Any type of personal service which requires as a condition precedent to rendering of such service, the obtaining of a license, permit, certificate . . . and which prior to the passage of this Act and by reason of law, could not be performed by a corporation, including by way of example and not in limitation . . . the personal services rendered by architects, attorneys-at-law, certified public accountants, dentists, public accountants . . . .

Id. 3(a) (emphasis added). Thus, the TPCA applies to corporations that perform personal services which could not be legally performed by a corporation prior to the passage of the statute, i.e., January 1, 1970. See id.; Act of May 28, 1969, 61st Leg., R.S., ch. 779, 1, 1969 Tex. Gen. Laws 2304; see also Tex. Att'y Gen. Op. No. M-551 (1970) at 5 (date of passage means date law becomes operative).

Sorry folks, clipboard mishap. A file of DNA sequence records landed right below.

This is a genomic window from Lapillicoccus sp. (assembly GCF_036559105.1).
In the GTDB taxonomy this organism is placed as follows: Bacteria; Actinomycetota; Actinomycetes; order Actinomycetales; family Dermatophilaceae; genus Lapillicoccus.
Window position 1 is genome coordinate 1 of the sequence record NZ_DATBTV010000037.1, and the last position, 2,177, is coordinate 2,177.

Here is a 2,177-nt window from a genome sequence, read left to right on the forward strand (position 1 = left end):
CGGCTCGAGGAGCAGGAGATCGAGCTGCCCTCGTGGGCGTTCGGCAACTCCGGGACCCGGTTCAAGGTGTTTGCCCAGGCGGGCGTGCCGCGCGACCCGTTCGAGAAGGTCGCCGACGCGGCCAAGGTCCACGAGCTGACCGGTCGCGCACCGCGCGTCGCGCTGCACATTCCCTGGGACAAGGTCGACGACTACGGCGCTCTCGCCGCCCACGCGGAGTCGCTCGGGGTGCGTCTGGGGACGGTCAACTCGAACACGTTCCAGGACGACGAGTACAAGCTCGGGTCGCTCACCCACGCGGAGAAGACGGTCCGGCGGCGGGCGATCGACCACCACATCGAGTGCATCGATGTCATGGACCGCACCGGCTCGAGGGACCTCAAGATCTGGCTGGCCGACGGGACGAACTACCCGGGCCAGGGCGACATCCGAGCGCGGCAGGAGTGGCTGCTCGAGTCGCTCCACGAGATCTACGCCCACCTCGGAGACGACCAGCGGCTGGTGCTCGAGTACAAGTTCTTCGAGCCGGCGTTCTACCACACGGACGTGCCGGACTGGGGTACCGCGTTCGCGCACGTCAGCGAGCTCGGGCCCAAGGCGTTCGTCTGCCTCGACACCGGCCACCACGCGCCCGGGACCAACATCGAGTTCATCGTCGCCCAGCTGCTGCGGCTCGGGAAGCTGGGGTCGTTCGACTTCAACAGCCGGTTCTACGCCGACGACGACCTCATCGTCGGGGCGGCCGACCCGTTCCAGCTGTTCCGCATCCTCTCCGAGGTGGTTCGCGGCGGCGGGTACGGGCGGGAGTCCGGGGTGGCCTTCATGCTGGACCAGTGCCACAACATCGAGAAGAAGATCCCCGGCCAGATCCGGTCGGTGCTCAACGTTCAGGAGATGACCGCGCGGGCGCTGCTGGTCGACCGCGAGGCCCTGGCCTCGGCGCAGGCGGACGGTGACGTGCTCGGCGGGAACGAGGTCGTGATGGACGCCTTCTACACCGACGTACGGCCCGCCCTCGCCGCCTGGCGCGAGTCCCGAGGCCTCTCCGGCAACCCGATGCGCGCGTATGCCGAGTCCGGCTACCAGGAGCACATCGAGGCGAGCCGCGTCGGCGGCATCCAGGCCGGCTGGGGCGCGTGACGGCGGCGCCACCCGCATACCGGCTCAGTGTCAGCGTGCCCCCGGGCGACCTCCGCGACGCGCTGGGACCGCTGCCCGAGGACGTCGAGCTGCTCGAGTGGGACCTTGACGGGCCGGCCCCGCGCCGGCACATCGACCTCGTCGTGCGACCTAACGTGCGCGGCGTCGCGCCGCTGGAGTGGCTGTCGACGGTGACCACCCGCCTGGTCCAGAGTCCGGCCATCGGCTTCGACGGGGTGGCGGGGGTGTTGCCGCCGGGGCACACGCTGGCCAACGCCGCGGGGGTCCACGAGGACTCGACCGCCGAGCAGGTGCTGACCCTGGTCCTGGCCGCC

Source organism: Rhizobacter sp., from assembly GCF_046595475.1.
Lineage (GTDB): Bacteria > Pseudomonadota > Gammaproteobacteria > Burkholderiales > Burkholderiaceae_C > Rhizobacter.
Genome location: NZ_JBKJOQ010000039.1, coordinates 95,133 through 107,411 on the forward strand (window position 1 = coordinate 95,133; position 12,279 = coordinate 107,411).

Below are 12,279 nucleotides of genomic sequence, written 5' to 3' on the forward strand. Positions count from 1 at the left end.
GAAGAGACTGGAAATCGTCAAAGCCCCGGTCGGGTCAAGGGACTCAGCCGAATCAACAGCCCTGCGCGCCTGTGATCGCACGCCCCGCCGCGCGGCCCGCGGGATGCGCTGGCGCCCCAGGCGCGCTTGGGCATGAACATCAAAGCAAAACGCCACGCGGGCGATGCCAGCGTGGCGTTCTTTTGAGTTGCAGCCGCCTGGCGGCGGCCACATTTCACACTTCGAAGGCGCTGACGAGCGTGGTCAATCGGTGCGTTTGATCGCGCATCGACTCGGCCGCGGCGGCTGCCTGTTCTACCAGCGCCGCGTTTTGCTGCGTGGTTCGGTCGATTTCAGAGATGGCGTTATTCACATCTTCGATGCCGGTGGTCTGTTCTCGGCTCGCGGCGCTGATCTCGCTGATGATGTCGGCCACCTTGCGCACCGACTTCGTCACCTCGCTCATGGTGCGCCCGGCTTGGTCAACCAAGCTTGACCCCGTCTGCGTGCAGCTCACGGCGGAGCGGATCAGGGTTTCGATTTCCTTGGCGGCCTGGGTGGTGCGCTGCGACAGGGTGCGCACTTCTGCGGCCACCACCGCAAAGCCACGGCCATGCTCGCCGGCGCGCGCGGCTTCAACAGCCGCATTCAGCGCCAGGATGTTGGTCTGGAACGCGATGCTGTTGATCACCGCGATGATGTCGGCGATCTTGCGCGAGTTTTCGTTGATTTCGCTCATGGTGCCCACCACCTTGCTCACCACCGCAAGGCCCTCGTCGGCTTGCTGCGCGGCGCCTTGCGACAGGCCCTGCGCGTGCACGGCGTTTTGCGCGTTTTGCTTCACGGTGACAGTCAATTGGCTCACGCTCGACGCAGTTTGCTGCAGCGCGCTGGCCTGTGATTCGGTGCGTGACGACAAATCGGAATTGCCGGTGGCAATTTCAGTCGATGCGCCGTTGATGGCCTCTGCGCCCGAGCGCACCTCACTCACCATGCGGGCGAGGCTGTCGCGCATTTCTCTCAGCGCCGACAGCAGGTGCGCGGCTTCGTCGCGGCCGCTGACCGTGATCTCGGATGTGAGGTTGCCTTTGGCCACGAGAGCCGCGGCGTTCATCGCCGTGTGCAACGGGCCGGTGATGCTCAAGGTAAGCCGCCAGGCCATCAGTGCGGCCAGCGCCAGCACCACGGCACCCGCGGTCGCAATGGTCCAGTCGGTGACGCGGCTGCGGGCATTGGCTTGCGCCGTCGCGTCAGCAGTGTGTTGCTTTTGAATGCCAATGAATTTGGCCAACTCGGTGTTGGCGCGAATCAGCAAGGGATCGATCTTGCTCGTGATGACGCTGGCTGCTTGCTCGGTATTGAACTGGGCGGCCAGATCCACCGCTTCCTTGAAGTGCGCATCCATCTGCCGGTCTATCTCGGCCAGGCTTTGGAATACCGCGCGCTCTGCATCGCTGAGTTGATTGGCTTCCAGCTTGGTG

Such a corporation may also organize under the Texas Limited Liability Company Act (the "TLLCA"), Tex. Rev. Civ. Stat. Ann. art. 1528n (Vernon 1997 & Supp. 2002). Under its general provisions, TLLCA authorizes the formation of a limited liability company engaged in a business subject to regulation by another statute if it is not prohibited by the other statute. See id. art. 2.01B (Vernon 1997). The limited liability company remains subject to all the limitations of the other statute. See id. Part eleven of the TLLCA specifically authorizes the formation of a professional limited liability company. See id. art. 11.01A (Vernon Supp. 2002). Similar to the TPCA, a professional limited liability company organized under part eleven of the TLLCA may, in general, only perform one specific type of professional service, see id. art. 11.01A(2), B(2) (Vernon 1997); see also id. art. 11.01A(3)-(4) (Vernon Supp. 2002) (exception for named health professional services); and it may include as members only professional individuals or entities licensed or authorized to render the same service as the company, see id. art. 11.01B(2)-(4) (Vernon Supp. 2002). Additionally, "professional services" is "any type of personal service that requires as a condition precedent to the rendering of the service the obtaining of a license . . . including the personal service rendered by . . . [a] certified public accountant, . . . public accountant, . . . ." Id. art. 11.01B(1) (Vernon 1997).